Kitaro is one of the most popular and influential new age artists of all time, having sold millions of records and toured across the world numerous times, in addition to winning Grammy and Golden Globe awards. His style fuses contemplative, highly melodic synthesizer work with acoustic instrumentation, drawing from Eastern musical traditions as well as folk, classical, and rock influences. Interestingly enough, the famous Japanese composer taught himself to play electric guitar in high school – inspired by the R&B music of Otis Redding. In the early '70s, Kitaro formed the Far East Family Band, which released two albums of progressive rock. In 1972, however, he met the innovative German synthesist Klaus Schulze during a trip to Europe. Kitaro was hooked. He built his first synthesizer and began experimenting with all kinds of unusual sounds…
Joan Sutherland was at the height of her career when she took on the role of Leonora – arguably the most dramatic of all Verdi heroines – in 1983. Elijah Moshinsky’s production, in which he was ably supported by the Australian artist Sidney Nolans (set design), Luciana Arrighi (costumes) and Nick Chelton (lighting), was tailor-made for Sutherland, allowing Leonora to develop into a truly tragic heroine occupying the opera’s central ground. This performance at the Australian Opera, Sydney – and featuring a high quality cast under the baton of Richard Bonynge – was recorded by Australian Television on 2nd July 1983. Verdi’s powerful and passionate opera tells a tale of civil war and treachery.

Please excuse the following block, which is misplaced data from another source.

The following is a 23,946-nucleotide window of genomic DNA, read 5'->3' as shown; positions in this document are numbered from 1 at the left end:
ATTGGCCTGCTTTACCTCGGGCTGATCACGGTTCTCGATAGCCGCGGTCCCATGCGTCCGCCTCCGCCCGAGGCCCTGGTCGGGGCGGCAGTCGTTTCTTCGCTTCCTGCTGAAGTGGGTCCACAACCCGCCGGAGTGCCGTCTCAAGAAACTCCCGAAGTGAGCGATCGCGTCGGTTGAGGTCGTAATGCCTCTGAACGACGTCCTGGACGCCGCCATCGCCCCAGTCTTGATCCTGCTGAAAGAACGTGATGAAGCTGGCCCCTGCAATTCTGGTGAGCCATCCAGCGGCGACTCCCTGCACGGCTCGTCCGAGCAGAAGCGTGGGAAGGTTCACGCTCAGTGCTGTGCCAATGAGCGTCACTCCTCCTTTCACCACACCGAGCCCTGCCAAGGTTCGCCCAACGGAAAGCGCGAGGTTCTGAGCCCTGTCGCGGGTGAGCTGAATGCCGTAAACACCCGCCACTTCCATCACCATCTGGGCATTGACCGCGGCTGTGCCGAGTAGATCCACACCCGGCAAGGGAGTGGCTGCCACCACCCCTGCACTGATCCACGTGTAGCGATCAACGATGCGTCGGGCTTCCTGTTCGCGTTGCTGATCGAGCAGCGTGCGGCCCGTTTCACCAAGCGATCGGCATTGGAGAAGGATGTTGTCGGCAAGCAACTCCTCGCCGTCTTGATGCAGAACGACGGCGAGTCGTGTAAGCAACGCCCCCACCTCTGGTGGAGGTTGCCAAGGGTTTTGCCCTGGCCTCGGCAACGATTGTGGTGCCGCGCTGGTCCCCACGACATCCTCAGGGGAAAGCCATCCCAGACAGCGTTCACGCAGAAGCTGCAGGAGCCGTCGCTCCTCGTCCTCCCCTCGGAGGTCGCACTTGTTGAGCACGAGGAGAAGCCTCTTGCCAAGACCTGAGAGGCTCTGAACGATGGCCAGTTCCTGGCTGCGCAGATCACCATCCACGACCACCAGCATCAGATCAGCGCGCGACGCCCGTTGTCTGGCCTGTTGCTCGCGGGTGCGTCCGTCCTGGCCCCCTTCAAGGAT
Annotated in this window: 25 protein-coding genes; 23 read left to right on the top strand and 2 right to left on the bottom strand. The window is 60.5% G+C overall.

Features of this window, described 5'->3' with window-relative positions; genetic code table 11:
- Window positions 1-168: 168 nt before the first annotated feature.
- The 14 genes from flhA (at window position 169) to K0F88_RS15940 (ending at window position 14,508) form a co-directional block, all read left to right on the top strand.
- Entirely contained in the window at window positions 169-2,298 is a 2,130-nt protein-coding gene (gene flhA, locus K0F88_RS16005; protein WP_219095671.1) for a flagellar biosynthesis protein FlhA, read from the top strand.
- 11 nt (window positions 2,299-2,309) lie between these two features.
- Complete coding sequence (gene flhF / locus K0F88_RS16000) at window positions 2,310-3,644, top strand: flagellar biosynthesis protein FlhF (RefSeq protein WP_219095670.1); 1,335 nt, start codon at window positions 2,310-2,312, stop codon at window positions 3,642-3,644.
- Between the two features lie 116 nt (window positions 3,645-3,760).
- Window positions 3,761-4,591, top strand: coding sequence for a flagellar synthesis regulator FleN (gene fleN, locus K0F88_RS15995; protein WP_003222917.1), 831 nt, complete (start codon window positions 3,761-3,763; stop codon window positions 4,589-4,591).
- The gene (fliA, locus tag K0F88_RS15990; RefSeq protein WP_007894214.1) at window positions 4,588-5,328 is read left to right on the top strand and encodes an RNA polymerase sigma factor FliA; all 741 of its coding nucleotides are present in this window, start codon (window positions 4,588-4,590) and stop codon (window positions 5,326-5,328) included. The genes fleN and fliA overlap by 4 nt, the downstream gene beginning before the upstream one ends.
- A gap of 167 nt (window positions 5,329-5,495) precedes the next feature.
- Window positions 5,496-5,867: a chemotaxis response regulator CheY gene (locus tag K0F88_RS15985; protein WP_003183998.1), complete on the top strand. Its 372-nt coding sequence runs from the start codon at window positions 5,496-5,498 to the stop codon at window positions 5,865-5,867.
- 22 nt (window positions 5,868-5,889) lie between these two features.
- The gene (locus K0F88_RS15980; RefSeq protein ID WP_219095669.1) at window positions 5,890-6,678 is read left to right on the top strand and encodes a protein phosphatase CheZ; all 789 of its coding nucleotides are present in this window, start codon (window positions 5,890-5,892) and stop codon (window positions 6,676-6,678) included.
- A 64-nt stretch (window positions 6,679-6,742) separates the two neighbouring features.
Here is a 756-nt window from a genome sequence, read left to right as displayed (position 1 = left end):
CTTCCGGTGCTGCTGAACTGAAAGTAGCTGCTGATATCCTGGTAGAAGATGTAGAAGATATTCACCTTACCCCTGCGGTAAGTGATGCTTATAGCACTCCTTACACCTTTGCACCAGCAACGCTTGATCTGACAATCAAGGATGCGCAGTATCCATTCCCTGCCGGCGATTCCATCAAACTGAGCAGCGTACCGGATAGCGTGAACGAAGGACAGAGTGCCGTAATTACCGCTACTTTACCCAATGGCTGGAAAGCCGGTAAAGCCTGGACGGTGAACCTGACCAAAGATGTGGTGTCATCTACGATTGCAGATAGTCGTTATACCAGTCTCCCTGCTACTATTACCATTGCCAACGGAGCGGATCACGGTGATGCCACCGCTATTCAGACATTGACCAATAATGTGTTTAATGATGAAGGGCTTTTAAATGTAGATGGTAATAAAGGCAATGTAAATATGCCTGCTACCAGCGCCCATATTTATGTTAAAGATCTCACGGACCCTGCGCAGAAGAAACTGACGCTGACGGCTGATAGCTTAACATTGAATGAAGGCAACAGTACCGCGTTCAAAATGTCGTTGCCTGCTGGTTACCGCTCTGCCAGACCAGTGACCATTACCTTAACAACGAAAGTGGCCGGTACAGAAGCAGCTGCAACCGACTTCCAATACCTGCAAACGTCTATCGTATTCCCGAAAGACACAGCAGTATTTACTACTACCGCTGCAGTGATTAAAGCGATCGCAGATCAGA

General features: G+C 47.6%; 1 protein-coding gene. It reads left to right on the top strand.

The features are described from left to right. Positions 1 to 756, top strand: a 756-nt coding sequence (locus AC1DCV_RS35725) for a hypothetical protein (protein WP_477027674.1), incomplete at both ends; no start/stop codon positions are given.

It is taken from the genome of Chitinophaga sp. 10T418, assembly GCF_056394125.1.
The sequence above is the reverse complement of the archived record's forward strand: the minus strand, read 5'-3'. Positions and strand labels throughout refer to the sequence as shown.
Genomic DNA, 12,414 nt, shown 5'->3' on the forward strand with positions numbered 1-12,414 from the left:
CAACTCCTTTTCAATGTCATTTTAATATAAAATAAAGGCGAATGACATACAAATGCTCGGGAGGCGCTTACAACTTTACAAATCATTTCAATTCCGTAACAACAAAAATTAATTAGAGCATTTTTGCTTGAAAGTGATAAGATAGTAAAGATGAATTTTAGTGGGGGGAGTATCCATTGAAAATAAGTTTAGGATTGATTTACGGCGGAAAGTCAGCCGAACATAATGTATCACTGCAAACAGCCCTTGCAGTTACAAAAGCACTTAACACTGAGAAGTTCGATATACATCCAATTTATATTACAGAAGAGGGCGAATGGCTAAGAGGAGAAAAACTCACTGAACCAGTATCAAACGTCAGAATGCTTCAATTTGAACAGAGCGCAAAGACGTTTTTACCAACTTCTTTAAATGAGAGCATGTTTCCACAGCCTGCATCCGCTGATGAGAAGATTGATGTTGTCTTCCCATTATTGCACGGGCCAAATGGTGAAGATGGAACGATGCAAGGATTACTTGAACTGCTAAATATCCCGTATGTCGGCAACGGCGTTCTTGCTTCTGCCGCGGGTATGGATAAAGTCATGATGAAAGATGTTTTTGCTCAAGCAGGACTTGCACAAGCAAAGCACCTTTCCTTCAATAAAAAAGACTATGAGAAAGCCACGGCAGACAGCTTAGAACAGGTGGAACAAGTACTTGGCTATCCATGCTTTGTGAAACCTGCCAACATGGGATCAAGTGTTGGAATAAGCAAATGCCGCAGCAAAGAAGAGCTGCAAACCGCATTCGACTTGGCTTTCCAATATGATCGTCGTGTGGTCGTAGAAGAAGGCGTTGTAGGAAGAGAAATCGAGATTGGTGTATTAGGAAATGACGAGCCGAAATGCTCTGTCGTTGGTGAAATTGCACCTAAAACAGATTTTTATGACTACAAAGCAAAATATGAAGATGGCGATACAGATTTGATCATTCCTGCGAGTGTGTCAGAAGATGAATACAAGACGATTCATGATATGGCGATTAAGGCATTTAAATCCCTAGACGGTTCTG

First ever CD release of all four 1978-1983 year LP albums from Mini, the Hungarian jazz rock, prog rock band. Mini had a very successful period in the late 70s, early 80s, when they regularly held concerts for 2000-3000 fans. Released in a representative box, each CD comes in the album's original sleeve, printed in CD format. Booklet with many datas and a detailed essay in Hungarian included.
Sequentia’s Hildegard von Bingen Project: Initially in collaboration with the West German Radio Cologne (WDR Köln) Sequentia made a series of recordings of the complete works of Germany’s most important medieval composer, the abbess and visionary Hildegard von Bingen (1098-1179). After recording the music drama, Ordo Virtutum, Sequentia went on to make a first recording of the abbess’s symphoniae, spiritual songs which were probably sung in the liturgy of her convent on the Rupertsberg in the late 12th century. A group of nine female vocalists under Barbara Thornton’s direction is complemented by five instrumentalists in this recording made over a period of a year, in two different medieval German churches.